He finished fifth or better three times on the World Cup, including that incredible day in Norway.
“I’m walking away happy,” he said. “There’s always that question of ‘what if?’, especially on days like today. The main goal was to win Olympic medals, World Championship medals. I was lucky to be able to get one of those, and that was awesome, and to win a World Cup. My career was pretty awesome.”
Usually, when he has moved into the top 10 in recent seasons, he’s done it from back in the pack, from 29th place earlier this year, from 22nd in another race. He’s made the top 10 from as far back as 36th.
“There’s always a bit of me that wishes I could have accomplished a little more,” he said, “but, in the end, I’m walking away feeling like I accomplished the dreams I set out to accomplish.”
That he even was able to start to realize those dreams seemed like a miracle after he was diagnosed with acute lymphoblastic leukemia as a 3-year-old. He received treatments for the next five years, and Nordic combined eventually became an escape from the endless trips to Denver for medical care and from the stints in the hospital.
It became more than that as he grew. He moved from Steamboat Springs to finish high school in Park City, Utah, in 2004, then was quickly on the U.S. Ski Team.
He just missed the 2010 Winter Olympics but made his first Olympic team for the 2014 Olympics in Sochi, Russia, then won the U.S. Olympic Team Trials to earn his second trip in December.
He finished as the top U.S. skier on the World Cup in six of the last seven seasons and is currently ranked No. 26. His highest finish came in 2015 when he was 15th.
He led the U.S. team with a pair of 17th-place finishes in the individual events at the 2018 Olympics in Pyeongchang, South Korea, and has been strong in the events since the Olympics, too. He was 17th earlier this week in Oslo, then 12th Tuesday in Trondheim before placing seventh Wednesday, tying for his best result of the season.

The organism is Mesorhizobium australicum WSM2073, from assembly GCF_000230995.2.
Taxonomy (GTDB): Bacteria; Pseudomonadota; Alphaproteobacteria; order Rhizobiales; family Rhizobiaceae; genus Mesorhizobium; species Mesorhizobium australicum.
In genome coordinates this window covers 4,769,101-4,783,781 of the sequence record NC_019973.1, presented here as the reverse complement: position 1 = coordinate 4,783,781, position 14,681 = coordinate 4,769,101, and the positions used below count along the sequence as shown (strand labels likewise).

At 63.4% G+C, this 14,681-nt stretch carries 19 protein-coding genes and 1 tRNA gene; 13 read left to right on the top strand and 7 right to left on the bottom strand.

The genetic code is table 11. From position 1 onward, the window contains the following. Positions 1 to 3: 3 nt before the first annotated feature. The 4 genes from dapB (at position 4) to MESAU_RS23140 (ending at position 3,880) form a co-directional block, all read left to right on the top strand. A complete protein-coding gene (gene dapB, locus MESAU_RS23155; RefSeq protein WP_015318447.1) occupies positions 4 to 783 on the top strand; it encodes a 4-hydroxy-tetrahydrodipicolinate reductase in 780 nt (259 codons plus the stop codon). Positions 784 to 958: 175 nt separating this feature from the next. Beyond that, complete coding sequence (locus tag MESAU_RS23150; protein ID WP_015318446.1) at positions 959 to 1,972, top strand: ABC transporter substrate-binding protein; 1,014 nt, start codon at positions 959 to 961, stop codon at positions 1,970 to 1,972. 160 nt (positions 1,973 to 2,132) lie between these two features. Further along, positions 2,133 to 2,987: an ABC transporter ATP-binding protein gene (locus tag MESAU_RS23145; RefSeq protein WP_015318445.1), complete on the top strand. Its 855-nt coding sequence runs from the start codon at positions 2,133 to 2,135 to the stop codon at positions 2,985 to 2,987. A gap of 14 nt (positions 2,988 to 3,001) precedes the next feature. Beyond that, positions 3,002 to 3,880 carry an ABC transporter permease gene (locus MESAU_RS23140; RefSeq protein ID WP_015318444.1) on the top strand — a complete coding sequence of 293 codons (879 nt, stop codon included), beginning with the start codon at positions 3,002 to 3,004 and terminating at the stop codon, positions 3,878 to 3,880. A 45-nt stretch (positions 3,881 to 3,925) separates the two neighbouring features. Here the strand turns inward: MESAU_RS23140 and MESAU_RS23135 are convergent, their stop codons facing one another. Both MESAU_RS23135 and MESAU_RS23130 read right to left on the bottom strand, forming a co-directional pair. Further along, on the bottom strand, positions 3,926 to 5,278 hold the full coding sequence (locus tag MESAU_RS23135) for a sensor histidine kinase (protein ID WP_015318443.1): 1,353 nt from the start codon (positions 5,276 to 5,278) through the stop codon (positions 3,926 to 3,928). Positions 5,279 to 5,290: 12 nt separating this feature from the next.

Jumping as well as he has in years, fast on his feet and just a sprint away from the podium, hasn’t done anything to change his mind.
Fletcher, who lives in Heber City, Utah, near Park City with his wife, Nikki Fletcher, is the father to an 18-month-old daughter Ellery.
He’s a year away from finishing an undergraduate degree at Utah State University, then he hopes to work as a nurse’s aide as he accumulates the necessary experience to apply to a master’s program.
Along the way, he plans to continue to work with the charity he helped establish, ccThrive, designed to help young cancer survivors move on with their lives after defeating the disease, as Fletcher was able to do so well.
He rode a bus away from the cross-country course Wednesday, away from his last race. His coaches were at his side, and he talked about the idea of coming back, of trying to capitalize on a strong finish to this season, on what dreams may still be attainable.
Jan Matura, one of the U.S. coaches, gave Fletcher a quick elbow to the ribs, a shot of encouragement, as he laid out the case to return, to make a seventh-place finish the start of something else in the sport.
Fletcher, however, remained quite content to make it the end, and the start of everything else, no pressure at all.
“This was pretty much the perfect finish,” he said. “I had a really strong jump and a great race and to be able to go out with a good result is pretty much the perfect way to do it.”